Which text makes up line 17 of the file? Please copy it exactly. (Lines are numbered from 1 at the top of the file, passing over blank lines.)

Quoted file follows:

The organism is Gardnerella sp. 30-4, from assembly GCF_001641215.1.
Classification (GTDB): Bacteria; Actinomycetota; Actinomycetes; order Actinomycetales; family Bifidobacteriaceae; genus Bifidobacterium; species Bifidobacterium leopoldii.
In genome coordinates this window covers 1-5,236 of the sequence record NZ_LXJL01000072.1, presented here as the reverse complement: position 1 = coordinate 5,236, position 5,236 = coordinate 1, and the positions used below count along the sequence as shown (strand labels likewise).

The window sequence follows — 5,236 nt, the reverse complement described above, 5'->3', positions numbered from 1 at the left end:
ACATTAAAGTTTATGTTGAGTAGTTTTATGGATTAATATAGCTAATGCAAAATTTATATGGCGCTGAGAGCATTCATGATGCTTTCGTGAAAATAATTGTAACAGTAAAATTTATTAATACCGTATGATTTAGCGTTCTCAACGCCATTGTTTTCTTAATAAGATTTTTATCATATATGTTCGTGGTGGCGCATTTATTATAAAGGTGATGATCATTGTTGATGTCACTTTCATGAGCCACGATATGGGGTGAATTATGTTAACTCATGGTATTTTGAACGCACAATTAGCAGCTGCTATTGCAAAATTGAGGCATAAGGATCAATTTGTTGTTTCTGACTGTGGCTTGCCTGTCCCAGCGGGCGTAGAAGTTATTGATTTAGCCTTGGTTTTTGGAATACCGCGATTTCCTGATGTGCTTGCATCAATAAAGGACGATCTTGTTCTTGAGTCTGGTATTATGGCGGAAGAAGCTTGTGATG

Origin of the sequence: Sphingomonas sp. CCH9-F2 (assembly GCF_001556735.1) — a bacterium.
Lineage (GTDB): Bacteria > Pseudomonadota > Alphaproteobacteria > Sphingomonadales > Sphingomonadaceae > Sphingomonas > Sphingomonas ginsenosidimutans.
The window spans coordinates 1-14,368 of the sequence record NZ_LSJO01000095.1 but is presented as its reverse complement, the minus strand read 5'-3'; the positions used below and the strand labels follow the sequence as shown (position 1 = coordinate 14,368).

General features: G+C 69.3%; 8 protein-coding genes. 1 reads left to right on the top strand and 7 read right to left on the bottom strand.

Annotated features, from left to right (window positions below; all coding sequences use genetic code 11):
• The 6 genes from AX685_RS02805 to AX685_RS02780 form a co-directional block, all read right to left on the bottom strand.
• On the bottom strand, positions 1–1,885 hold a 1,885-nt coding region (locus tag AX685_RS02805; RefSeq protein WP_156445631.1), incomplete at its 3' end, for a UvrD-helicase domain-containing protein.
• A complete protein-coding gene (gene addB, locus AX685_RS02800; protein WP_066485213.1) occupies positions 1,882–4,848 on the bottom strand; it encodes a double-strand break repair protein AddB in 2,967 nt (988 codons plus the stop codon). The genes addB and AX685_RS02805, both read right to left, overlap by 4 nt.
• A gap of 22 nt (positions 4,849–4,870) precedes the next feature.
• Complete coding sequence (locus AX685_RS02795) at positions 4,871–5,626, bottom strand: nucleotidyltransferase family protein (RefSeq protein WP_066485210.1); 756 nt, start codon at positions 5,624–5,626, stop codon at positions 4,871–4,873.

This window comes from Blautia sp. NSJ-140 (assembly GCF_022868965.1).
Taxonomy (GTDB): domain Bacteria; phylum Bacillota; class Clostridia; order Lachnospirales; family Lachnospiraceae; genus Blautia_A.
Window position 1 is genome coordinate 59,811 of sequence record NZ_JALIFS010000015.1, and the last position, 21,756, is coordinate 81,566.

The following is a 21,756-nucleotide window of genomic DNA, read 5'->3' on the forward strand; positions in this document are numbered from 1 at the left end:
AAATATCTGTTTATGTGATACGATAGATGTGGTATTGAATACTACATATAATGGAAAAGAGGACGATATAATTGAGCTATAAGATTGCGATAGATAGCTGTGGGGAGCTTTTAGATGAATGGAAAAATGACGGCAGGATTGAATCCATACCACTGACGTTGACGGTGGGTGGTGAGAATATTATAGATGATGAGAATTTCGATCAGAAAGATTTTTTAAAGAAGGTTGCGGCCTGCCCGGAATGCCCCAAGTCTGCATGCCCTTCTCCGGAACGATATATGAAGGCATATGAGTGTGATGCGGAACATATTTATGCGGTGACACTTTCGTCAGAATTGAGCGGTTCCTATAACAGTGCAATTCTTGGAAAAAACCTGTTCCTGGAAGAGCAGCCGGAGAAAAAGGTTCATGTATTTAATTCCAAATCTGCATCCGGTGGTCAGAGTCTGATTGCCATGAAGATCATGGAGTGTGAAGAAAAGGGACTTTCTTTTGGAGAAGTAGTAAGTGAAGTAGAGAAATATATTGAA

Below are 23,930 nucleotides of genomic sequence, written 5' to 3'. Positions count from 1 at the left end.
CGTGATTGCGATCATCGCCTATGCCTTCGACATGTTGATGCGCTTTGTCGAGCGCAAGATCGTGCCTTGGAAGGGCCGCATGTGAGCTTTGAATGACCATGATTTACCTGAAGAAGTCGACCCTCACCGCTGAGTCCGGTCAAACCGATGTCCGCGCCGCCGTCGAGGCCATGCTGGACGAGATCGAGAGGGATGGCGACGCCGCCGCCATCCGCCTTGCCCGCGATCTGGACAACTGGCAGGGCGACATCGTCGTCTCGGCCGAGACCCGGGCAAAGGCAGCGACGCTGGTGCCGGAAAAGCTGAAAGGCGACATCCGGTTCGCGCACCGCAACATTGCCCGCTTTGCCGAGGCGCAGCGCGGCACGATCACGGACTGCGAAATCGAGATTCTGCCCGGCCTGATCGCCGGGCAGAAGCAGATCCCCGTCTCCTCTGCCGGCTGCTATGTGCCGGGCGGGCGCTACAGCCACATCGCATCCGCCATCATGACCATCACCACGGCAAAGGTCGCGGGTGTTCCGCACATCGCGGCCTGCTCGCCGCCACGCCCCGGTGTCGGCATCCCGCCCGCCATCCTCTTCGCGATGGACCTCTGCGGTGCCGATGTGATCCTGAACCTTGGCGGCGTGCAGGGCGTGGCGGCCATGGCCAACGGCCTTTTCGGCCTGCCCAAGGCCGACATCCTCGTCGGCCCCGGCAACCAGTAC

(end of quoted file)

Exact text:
Taxonomy (GTDB): domain Bacteria; phylum Bacillota; class Clostridia; order Lachnospirales; family Lachnospiraceae; genus Blautia_A.